October 5, 2007

Where to Lay My Weary Head?


Stand at the corner of First and Pike, and you almost hear the thunder of Seattle's hotel wars, the howitzers of the future as they battle for attention in the trades, the travel mags, the lifestyle glossies.

First into battle: a new Four Seasons, across the street from the downtown Art Museum: 21 stories, 149 hotel rooms, 36 residential condos, opening 2008. If your memory goes back more than two years, you'll recall that Four Seasons once owned the Olympic; now they're building their own, putting huge marketing efforts into the condo side of the equation. (Lease Crutcher Lewis, the general contractor, has a nifty webcam of the construction site.) Though the Four Seasons is at Ground Zero of Seattle's dining scene, they're nonetheless planning a water-view restaurant, no name or chef announced.

Next, a new concept from Starwood: 23 stories at 2nd and Steward, 176 "city suites" (guest rooms) and 51 condo residences for the first-in-a-series of "green" projects called 1 Hotel. Opening in 2009. Starwood's owner, Barry Sternlicht, was in town last week to promote its eco-friendly credentials. New York restaurateur Stephen Hanson (17 stores, including Ruby Foo's, Atlantic Grill, Isabella's, Primehouse) came along to outline plans for a "chef-driven" operation here. Hanson was named Bon Appetit's Restaurateur of the Year a couple of years ago, so he ought to know what works. Watch for a seafood-related name.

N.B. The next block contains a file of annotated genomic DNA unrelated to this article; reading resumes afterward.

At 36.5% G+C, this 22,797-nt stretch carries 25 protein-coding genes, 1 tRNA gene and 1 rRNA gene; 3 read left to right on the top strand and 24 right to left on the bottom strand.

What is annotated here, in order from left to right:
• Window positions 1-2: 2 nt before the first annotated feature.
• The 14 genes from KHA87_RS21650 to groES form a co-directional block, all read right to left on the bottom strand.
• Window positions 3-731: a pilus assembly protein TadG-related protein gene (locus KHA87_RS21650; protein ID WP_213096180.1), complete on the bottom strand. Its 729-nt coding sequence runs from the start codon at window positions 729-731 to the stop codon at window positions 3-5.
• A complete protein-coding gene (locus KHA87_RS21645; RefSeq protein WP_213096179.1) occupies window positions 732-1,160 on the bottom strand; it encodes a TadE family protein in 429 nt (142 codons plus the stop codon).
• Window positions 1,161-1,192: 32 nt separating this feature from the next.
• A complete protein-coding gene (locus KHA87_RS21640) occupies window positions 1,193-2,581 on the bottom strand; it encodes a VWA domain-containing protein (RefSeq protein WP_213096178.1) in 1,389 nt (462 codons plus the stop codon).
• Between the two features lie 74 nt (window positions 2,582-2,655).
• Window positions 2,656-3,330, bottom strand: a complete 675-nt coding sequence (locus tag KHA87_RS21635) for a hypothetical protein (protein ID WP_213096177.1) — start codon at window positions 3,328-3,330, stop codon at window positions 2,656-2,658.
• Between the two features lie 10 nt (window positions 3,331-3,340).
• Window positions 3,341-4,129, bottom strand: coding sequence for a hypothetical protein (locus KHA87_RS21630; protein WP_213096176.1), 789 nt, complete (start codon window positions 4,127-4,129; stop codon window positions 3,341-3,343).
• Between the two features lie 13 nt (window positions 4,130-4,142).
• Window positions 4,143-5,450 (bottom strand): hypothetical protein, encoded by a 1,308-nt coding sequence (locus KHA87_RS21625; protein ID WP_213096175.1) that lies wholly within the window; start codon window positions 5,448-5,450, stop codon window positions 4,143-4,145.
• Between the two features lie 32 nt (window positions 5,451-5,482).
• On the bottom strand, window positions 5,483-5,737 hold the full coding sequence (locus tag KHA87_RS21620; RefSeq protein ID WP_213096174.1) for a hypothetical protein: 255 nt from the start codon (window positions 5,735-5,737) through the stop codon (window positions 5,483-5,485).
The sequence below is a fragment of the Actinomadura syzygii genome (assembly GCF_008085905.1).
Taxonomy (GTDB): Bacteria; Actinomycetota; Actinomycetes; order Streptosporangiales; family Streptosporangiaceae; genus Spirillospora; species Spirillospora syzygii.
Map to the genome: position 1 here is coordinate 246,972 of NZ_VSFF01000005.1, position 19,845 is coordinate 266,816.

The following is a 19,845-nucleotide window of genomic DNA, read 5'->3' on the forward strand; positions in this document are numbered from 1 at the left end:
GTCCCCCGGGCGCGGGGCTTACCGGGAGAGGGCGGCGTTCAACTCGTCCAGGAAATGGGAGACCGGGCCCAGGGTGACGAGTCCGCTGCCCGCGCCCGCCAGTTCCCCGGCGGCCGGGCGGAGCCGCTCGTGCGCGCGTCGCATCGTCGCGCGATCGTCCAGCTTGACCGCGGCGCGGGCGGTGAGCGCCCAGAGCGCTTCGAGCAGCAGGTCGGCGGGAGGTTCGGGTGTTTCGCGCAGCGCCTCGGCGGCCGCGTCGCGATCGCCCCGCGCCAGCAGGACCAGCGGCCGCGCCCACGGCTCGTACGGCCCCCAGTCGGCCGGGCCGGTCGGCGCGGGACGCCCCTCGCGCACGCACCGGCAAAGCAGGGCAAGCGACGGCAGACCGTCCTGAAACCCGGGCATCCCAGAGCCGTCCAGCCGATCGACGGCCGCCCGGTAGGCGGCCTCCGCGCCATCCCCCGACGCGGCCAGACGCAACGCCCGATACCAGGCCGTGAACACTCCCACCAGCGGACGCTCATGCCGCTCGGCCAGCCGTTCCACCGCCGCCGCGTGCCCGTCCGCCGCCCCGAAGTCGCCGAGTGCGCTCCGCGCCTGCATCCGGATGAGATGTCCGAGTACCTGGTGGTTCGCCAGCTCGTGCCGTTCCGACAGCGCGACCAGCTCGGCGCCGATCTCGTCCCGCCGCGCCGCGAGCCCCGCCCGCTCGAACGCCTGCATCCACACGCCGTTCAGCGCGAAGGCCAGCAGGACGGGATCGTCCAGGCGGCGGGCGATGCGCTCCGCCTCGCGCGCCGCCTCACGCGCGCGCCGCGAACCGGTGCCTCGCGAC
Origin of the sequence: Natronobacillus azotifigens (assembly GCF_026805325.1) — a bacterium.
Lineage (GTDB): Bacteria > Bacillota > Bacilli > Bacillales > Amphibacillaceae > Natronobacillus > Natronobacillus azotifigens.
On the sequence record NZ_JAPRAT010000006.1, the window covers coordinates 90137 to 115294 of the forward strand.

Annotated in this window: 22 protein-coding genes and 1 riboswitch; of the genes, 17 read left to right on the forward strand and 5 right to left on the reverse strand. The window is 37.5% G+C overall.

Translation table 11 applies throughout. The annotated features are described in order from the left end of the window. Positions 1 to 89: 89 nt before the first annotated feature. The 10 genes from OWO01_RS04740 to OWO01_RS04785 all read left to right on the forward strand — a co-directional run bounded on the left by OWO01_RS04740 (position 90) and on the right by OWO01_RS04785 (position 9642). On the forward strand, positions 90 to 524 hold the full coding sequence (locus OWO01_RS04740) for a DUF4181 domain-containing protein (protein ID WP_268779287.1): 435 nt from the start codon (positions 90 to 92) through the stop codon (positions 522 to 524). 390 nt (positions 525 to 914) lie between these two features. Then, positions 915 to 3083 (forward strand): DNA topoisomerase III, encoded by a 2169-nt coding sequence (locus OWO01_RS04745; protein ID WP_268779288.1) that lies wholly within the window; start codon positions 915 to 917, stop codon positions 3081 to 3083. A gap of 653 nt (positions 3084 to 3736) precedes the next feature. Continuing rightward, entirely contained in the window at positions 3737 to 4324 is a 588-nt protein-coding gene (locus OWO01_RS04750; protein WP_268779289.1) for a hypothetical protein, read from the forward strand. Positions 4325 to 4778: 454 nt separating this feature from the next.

Meantime, let's not forget the Candela, a 36-story project just up the street at Second & Pike. Plans call for 150 guest rooms, 90 condo units, and, of course, a restaurant, opening in 2009. Company founder is local boy and venture capitalist Tim Piggott (the PACCAR family), who plans a chain of Candelas around the world catering to luxury travelers.

And when it gets really quiet, listen for echoes from across the lake: in Kirkland, a new Heathman is about to open. Beloved in Portland, where it's home to James Beard-winning chef Philippe Boulout, Heathman joins migrating Portlanders McCormick & Schmick in expanding from Rose to Emerald cities. Ninety-one guest rooms + restaurant (Trellis), headed by veteran Brian Scheehser. Instead of an invite to the opening, someone at the hotel emailed a PDF of recent bills. Oops! Shoulda been this.

How else but from the shell casings of the hotel howitzers will the editors of travel mags determine what to cover, how else will the trendsetters learn where they want to live? How indeed will clueless travel agents figure out where to send their sheep? How else will Seattle maintain its status as an enviable place to visit, a desirable place to live?

Posted by Ronald Holden at October 5, 2007 1:37 PM

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